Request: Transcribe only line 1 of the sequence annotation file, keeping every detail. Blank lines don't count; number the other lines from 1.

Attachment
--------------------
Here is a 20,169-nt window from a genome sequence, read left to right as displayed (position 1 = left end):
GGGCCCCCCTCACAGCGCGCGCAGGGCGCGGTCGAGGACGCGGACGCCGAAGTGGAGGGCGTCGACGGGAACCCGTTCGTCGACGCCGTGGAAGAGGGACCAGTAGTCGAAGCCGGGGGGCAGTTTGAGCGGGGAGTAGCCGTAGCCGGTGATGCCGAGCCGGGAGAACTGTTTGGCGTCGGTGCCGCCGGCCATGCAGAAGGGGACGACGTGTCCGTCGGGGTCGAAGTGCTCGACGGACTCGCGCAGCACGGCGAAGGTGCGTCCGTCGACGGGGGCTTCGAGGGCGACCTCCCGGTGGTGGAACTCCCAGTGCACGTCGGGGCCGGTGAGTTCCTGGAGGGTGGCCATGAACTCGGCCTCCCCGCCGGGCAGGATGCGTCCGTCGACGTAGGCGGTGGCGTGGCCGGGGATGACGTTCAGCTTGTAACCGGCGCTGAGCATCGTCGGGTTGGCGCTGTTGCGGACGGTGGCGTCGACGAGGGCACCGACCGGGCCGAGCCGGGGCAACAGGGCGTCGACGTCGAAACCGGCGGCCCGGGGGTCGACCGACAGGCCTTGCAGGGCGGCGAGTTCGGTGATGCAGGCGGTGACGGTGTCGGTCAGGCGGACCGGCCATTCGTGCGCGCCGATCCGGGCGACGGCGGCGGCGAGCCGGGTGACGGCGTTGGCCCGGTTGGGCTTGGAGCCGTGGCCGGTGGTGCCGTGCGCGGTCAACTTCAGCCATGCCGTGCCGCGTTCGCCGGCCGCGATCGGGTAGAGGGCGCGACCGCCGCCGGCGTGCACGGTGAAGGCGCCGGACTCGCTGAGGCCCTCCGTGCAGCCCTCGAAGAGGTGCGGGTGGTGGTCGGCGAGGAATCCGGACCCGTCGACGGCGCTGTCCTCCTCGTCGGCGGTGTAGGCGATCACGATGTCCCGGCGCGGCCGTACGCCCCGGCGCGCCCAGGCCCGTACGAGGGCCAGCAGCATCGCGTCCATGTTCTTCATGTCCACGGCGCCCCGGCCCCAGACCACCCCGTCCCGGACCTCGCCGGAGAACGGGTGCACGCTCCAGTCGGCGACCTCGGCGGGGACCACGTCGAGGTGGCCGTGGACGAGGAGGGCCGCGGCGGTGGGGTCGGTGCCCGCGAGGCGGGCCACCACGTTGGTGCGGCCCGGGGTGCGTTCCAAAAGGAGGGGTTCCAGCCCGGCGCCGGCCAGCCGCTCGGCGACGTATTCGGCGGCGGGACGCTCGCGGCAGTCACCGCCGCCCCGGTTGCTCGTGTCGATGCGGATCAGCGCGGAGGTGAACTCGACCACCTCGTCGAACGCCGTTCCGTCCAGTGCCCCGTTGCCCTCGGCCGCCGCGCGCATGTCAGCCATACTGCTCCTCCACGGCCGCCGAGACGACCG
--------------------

Here is a 20,169-nt window from a genome sequence, read left to right as displayed (position 1 = left end):